As you drive farther south in Lee and Collier counties, the destruction increases from foliage to housing with more total destruction in areas where there are mobile homes and those older homes that weren’t built to today’s codes. Say what you will about the codes and the red tape to incorporate them; those new homes incurred less damage than the others in our neighborhood on Isles of Capri.
If this is a true story, and I find it disconcerting, people who were waiting in gas lines for long periods of time were chastised by police that they could not “park” on the main roads and would get a ticket if they stayed there. Is this really true? Did they turn their engines off to conserve the little gas they had? Is that what made it a “parking” violation?
Everybody needed gas, for their cars, for their generators or to rescue grandma from her flooded residence. Did we even predict that gas would be such a precious commodity that it took hours waiting to get enough to make it to the next gas station to fill up with the scanty amount they allowed?
Some evacuees spent 27 hours in their cars trying to evacuate Florida, most of the time in bumper to bumper traffic going nowhere with road rage surrounding their anxiety of not making it to safety, whether they were lucky enough to have a reservation or had to drive farther than they ever imagined to find refuge.
What motivation incites drivers to drive in the medians or on the shoulders to pass one or two cars toward their destination? Is it the raging wife/husband or snarling kids that are propelling the driver to unconscionable driving mania? And after the storm, If you were on Collier Boulevard driving to Marco Island when the power lines were being repaired and traffic was sometimes backed up to I-75, you undoubtedly experienced badly behaved drivers that boiled your blood.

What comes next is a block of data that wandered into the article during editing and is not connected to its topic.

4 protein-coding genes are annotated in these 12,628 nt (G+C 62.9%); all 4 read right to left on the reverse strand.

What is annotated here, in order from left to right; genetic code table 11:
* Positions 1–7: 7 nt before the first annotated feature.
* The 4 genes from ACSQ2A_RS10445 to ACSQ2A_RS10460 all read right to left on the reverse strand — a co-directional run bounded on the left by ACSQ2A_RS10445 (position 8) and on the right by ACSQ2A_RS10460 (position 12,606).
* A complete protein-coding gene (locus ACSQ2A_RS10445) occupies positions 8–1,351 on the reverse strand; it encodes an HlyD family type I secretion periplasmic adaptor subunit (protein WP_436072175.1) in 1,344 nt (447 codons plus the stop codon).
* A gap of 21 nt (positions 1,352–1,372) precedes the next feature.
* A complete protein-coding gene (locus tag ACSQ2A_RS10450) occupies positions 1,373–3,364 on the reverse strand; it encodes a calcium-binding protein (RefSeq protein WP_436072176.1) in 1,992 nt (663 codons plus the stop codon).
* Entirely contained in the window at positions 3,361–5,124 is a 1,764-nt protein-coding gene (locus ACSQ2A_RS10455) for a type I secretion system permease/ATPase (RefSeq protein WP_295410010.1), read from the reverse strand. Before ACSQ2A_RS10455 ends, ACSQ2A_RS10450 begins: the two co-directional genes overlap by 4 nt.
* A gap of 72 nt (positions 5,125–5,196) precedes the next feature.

Complaints about stores/restaurants that weren’t open? REALLY? How did you think they were getting their merchandise or supplies? Helicopter? Submarine? Parachutes? Teleporters? They had to drive the same paths that you did and endure the same challenges with the same information that you were given about Irma’s path – that means TRUCKS. Yes, there were frustrations and delays, but the bottom line is that with all the unpredictability of a hurricane of this caliber, we are all fortunate to have power, to be receiving the news, having the Coastal Breeze News on the stands and online for the community and moving forward with thoughtful dialogue meant to enhance success for our community in the future.
October will bring cooler weather, clearer water, continued cooperation between neighbors and agencies and collaborative efforts to prepare better for the next time. With candid communication (and no finger pointing), we can rebuild and clean up with renewed confidence.
Jory Westberry has been a dedicated educator for over 40 years, the last 14 as Principal of Tommie Barfield Elementary, where she left her heart. Life is rich with things to learn, ponder and enjoy so let’s get on with the journey together!